According to the UN, if the Marlboro Man would have eaten his veggies, he could have lived longer. Ok, not really. A UN expert is out today warning on unhealthy diets and their risk to your overall health. Just how bad is the fast food, sugar laden diet for you? It’s worse than tobacco use.

The World Obesity Federation and Consumers International are calling on the world’s governments to get serious on the obesity epidemic. Without action taken now, the world risks a global health epidemic. Hey, make a carrot taste like a chocolate chip cookie and I’m with you.

How does the World Obesity Federation want governments to act? For one, they want packaging similar to tobacco products. So when you grab that bag of cookies, it will tell you the damage wrought by obesity. I’m pretty sure we realize when we pick up the super sized bag of chips, we aren’t going for the beacon of health.

New rules proposed include reducing salt, saturated fat and sugar levels in foods. Also, hospitals are under the gun. Everyone knows hospital food tastes terrible, and it turns out it’s bad for you too. Obamacare evidently left out the part of having an In-and-Out burger in every facility.

The increase in obesity-related deaths is the reason for the new push behind tighter regulation of the food and beverage industry. In 2005, global deaths due to obesity or being overweight stood at 2.6 million. In 2014, the number is expected to hit 3.4 million. This has prompted global advocacy groups to push for increased controls.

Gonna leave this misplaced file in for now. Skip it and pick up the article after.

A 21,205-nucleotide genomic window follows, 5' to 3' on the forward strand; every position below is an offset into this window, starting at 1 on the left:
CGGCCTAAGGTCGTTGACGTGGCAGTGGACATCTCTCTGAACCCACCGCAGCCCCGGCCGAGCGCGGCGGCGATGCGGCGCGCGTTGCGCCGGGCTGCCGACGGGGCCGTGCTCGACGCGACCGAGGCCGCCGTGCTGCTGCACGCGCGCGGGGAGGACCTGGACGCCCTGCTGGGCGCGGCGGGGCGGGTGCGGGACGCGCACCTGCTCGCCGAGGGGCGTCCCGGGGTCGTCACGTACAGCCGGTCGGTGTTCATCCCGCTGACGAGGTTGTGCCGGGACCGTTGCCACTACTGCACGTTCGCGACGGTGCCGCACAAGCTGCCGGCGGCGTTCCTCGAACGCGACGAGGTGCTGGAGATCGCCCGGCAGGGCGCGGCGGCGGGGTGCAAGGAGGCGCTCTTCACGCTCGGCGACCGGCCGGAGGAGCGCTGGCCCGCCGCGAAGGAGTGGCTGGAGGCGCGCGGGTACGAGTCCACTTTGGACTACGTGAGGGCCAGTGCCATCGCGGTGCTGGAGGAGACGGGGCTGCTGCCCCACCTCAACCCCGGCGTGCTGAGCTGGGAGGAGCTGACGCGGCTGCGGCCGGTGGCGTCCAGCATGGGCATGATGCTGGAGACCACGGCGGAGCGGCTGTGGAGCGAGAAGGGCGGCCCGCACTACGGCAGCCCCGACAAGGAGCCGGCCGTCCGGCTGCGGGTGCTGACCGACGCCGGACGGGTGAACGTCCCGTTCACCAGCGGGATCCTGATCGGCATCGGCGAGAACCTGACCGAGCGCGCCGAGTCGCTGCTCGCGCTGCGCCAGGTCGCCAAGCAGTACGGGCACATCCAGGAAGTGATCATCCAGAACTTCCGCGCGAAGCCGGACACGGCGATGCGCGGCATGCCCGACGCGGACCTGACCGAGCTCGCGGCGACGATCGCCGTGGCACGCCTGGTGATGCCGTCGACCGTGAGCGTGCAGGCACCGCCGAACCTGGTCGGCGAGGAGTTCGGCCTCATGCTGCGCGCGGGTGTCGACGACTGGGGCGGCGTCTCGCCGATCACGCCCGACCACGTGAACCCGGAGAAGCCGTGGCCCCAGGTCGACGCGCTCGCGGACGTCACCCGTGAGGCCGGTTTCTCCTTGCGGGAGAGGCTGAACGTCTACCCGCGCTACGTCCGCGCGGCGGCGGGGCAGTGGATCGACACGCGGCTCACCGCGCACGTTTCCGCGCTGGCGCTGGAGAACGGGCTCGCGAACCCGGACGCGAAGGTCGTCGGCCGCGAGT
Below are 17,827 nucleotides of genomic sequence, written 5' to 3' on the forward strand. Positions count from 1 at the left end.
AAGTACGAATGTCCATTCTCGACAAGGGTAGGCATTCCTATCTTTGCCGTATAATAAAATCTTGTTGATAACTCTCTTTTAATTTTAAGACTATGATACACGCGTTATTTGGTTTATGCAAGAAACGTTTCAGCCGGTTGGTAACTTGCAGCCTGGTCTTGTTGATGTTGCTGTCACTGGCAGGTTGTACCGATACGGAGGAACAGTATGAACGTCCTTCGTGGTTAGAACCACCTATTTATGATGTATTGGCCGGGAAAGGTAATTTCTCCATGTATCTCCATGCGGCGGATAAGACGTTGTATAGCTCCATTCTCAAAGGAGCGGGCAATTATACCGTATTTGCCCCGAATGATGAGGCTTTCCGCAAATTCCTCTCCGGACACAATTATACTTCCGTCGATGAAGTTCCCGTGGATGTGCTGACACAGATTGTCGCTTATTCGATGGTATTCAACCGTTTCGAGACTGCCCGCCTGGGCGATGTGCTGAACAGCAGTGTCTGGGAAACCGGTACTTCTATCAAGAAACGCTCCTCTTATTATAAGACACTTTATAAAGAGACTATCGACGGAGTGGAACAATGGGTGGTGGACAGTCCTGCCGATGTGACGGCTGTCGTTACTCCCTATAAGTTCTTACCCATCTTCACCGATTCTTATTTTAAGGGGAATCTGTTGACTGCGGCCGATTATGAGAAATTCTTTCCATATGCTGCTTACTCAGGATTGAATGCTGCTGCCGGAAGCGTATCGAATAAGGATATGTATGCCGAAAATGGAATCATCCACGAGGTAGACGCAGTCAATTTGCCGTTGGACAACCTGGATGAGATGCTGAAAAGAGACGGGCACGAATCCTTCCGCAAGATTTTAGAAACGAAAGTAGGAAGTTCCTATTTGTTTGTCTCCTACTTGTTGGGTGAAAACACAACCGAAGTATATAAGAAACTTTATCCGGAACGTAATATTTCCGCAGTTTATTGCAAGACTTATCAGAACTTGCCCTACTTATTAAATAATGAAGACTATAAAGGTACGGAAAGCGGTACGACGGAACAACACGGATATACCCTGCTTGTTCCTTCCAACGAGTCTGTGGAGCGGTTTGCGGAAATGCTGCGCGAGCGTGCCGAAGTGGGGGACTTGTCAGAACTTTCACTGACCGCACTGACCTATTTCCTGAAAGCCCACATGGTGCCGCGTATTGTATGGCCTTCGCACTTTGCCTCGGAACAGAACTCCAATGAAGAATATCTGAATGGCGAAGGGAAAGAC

World Health Obesity Federation Chair Dr. Tim Lobstein spoke on the growing epidemic of our rising waistlines. “The global prevalence of obesity – defined as a BMI of more than 30 – doubled between 1980 and 2008, to 10 per cent of all men worldwide, and 14 per cent of all women.”

In terms of numbers, that represents half a billion obese people around the world. The Federation pointed out the double standard when it comes to obesity from lawmakers. If this was an infectious disease, billions would have already been spent to eradicate it. With Food and beverage lobbies entrenched in capitals around the world, lawmakers are reticent to take on a problem. Some lawmakers say it is a personal choice to over-consume.

So, what will come of the new push? Hopefully better awareness among consumers. Already you see food quality becoming the new dollar menu in western societies. Hopefully that translates into food that is less likely to increase the already epidemic scale of obesity.

So food packages need the warning labels on them? Probably, but in the current political climate, it is unlikely to happen. It will be up to the consumers to force the change on the manufacturers. Grass roots will win this fight, not the halls of government.

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